The Wizards take the battle away from the Elves, away from every battlefield on which they can fight, by removing it, oh so very gently, onto the one battleground they cannot attend. And without ever knowing how, they lose. What Humanity becomes survives long enough to leave the planet on cue…
It’s an ingenious solution, though not an original one. Neil Gaiman had long been close friends with Terry Pratchett when The Globe was written, and in issue 19 of Gaiman’s comic, Sandman, Dream of the Endless engages William Shakespeare to write a play that will retain the memory of Oberon and Titania, not to mention Robin Goodfellow, the Puck, on a plane from which the host of Faeirie has departed.
A different story, a different purpose, a different end. But not a different idea.
Yes, The Globe is a much better book, because Pratchett is allowed to tell us a story instead of a history. He’s given space to do it properly as well, none of those ‘chapters’ that barely extend over the page, so that not only does he get a decent run-up at the gags, the story is far less choppy to read, even when you’re cutting Ian Stewart and Jack Cohen’s bits out.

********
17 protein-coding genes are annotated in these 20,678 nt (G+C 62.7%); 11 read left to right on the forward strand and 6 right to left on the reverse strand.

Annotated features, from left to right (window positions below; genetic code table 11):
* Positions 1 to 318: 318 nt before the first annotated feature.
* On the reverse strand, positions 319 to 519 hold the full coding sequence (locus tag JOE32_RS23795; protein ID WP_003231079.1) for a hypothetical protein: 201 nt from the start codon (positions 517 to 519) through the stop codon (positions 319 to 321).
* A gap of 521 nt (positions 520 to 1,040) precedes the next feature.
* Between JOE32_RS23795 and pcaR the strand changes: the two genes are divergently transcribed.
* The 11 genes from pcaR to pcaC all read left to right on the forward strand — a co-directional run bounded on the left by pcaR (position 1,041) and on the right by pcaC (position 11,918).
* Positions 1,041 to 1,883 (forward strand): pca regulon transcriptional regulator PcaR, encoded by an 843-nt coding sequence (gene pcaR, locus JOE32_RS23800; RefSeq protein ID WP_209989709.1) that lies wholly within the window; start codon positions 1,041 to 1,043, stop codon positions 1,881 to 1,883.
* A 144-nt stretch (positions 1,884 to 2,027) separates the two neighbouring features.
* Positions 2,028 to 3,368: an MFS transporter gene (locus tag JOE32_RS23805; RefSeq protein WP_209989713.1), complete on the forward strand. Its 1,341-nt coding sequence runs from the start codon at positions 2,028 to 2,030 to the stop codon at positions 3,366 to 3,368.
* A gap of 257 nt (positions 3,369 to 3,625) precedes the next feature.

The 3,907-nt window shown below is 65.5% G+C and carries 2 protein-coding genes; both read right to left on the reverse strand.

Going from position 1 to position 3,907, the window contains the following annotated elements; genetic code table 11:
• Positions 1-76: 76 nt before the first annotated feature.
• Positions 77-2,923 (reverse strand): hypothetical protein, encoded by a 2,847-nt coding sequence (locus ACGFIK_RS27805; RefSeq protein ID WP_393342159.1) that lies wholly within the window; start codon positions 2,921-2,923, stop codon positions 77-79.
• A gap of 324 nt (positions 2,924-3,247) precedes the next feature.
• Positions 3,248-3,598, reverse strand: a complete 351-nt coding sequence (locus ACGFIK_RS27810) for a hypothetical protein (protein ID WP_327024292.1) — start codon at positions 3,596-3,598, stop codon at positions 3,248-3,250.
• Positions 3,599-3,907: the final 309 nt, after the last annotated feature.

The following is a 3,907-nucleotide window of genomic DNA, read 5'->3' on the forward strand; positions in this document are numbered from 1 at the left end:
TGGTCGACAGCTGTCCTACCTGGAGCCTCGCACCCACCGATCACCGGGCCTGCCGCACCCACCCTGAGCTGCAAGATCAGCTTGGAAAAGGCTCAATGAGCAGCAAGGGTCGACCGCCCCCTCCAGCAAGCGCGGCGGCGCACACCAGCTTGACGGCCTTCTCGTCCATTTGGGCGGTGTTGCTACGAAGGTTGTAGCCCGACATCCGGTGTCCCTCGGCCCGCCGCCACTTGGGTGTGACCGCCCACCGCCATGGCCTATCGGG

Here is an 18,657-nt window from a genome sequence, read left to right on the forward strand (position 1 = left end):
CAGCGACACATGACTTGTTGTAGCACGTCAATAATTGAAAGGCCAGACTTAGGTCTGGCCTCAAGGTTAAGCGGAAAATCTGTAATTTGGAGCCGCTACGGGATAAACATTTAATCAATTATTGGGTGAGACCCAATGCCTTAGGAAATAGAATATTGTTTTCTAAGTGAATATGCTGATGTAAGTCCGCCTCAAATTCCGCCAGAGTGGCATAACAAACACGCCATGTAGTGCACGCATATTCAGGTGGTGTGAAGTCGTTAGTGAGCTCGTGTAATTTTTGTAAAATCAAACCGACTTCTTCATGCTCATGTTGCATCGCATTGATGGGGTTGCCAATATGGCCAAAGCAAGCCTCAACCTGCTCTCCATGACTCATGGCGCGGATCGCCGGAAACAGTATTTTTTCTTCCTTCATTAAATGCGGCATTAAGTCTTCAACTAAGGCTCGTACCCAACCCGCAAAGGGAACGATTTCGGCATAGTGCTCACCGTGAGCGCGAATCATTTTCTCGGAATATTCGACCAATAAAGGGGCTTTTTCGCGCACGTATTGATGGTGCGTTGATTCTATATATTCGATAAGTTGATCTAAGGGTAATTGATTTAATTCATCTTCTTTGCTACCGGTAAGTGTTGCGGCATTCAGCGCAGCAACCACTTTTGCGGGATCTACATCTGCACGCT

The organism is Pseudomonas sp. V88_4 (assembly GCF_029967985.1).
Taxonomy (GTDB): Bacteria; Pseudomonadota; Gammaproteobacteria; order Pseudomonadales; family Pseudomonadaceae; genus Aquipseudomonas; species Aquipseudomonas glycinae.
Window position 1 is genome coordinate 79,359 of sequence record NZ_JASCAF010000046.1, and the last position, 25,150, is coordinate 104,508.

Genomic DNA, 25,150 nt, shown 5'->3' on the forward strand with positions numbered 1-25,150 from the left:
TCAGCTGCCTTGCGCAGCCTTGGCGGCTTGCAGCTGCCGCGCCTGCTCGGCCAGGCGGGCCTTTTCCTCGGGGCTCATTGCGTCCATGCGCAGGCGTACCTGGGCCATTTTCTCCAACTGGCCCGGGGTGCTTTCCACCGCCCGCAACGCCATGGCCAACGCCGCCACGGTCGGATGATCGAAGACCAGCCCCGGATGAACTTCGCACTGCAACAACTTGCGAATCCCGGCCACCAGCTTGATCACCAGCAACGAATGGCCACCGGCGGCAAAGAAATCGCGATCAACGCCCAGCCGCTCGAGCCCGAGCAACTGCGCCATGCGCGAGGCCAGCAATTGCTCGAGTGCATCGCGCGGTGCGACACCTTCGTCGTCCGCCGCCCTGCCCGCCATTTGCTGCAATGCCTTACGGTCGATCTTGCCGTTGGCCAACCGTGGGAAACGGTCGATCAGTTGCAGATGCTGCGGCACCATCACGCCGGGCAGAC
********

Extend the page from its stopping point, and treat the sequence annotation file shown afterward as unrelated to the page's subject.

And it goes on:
And I know I’m denying the whole purpose of the Science of Discworld books by doing so, but if the science interests you, feel free to hang back and read it. I have the book that has been my favourite of all Terry Pratchett’s novels to reconsider next.

In Praise of Pratchett: The Science of Discworld

Terry Pratchett wrote two Discworld books in 1999. I can’t remember the publication dates but, given the general schedule of Discworld novels since he stopped writing two a year every year, I think it most probable that The Fifth Elephant was the later of these two, Which means that I now have to consider the first in the series of collaborations Pratchett produced with Ian Stewart and Jack Cohen which, incidentally, featured the first cover drawn by Paul Kidby and not Josh Kirby.